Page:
Top causes of Itch in Pets: Pet Allergy Symptoms
on September 16, 2016
Posted in Pet Allergies
Is your pet itching like crazy? Exploring common causes of itch and pet allergy symptoms, treatments and causes, may be just what you need to help end the itch cycle! Because unfortunately, most people treat symptoms and not the root cause of itch.
When a pet presents with signs of allergies, the first thing to do is review the three most common causes of allergies:
and Atopic dermatitis (see definition below)
Because pet allergies are so common, and the symptoms so annoying to pets, helping with allergies is one of the most common things veterinarians do. Canine allergies usually present as skin disorders, but the symptoms can also be in the gut. Cats also get itchy skin disease, just less frequently than dogs.
While flea allergies are usually fairly straightforward, the others may take a bit more work to diagnose and find an effective treatment. Without diagnostics, it is quite difficult to tell if an itchy dog has atopic dermatitis, a food reaction, or both. More about Pet Allegies & Immunology, Diagnostic, and Do-it-Yourself and preventative tips you can find in our free ebook below.
If you think your pet has symptoms of allergies, here’s a list of some common terms to help you get started:
“Allergen” – a substance that triggers an allergic response.
“Food allergy reaction” – an abnormal reaction to food that is based on the immune system’s response to the food.
“Food intolerance” – an adverse reaction to food that is not based on an immune system-based response.
“Cutaneous adverse food reaction” – an abnormal reaction to food that manifests on the skin.
“Flea allergy dermatitis” – common in pets allergic to the actual flea bite. The allergy is to the flea’s saliva. For these dogs and cats, one flea bite can set off a whole cycle that can result in hot spots and skin rashes.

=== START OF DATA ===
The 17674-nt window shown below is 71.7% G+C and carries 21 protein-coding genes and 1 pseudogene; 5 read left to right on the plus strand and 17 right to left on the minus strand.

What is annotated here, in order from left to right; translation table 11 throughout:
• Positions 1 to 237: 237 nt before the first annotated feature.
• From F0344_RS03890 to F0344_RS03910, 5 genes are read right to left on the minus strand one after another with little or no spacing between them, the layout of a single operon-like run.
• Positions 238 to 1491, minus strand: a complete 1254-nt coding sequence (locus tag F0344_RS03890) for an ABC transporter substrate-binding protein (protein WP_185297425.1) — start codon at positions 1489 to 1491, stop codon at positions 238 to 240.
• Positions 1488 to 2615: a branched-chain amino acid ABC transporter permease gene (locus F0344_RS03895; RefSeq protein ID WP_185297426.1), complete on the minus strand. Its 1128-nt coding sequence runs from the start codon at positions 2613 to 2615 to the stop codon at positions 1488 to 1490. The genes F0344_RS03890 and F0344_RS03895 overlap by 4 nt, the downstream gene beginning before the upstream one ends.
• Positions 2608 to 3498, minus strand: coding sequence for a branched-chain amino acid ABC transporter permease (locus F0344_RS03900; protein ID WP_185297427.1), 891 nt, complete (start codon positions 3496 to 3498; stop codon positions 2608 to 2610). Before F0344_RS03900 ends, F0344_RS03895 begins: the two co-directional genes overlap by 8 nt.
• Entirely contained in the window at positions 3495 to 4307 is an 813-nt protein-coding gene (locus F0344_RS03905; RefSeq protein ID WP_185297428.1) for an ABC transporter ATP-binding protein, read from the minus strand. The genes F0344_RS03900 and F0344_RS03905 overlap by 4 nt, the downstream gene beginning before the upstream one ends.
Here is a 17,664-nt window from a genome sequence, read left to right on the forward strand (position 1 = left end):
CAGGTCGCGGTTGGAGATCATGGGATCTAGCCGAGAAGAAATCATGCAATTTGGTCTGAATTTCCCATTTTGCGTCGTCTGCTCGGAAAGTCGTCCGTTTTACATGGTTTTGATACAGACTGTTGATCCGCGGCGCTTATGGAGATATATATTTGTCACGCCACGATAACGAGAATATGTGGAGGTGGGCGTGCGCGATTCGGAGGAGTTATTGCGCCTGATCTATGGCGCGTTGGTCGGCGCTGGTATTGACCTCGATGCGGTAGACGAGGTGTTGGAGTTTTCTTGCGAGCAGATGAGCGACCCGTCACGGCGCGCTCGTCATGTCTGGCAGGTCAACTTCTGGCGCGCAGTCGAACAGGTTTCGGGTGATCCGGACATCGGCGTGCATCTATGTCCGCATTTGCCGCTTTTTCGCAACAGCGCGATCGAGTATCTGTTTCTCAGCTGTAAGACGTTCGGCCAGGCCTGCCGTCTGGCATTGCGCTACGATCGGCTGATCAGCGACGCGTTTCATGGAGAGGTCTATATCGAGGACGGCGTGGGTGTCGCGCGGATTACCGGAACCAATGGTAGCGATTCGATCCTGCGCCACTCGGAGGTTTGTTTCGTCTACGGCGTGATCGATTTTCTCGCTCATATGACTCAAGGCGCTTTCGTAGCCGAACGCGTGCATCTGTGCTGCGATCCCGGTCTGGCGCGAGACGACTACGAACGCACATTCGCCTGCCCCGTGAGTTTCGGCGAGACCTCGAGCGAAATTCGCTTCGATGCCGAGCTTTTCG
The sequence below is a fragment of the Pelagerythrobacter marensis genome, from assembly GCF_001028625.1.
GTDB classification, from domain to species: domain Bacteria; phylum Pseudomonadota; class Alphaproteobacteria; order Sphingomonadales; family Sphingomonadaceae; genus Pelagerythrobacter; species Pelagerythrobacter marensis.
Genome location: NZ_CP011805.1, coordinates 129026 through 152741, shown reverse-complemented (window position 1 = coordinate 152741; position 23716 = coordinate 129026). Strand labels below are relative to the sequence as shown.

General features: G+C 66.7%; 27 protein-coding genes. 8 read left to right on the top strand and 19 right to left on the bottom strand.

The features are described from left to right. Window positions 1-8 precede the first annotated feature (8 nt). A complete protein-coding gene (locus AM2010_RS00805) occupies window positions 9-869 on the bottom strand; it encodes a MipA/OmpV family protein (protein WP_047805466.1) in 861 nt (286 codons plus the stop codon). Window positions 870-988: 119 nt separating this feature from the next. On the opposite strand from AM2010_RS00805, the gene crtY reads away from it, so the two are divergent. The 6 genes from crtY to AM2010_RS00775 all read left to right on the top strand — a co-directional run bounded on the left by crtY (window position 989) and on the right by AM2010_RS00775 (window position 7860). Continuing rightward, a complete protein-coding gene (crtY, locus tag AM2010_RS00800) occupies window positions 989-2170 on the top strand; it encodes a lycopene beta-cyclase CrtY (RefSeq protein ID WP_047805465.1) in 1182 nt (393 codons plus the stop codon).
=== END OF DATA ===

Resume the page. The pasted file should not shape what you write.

“Atopy” is an autoimmune condition that can manifest on the skin (atopic dermatitis), in the lungs (as asthma) or as hay fever. This is an internal reaction that starts in the immune system, so the symptoms won’t necessarily seem related to the trigger.
For example, your dog may be allergic to grass, walk on it and develop an itchy rash on his abdomen. His feet touched the grass but the skin on his belly became itchy. That is atopy.
“Dermatitis” defined means inflamed (“itis”) skin (“derm”).
Therefore, “atopic dermatitis,” also called atopy or AD, means red, itchy inflamed skin. Atopy can also present with dandruff (similar to eczema in humans).
Less common causes of allergies:
In addition to the top three causes of allergies that cause itchiness, there is a fairly long list of less common causes – these are often sensitivities to unusual things. Often, there is a chemical component to the allergen, but not always.
Here’s a list of the things we recommend pet owners evaluate in their homes. Sometimes, discontinuing use of one or more of these household products can solve allergy symptoms; hypoallergenic alternatives are recommended.
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Janice Huntingford, DVM, has been in veterinary practice for over 30 years and has founded two veterinary clinics since receiving her Doctor of Veterinary Medicine at the Ontario Veterinary College, University of Guelph. She has studied extensively in both conventional and holistic modalities. Ask Dr. Jan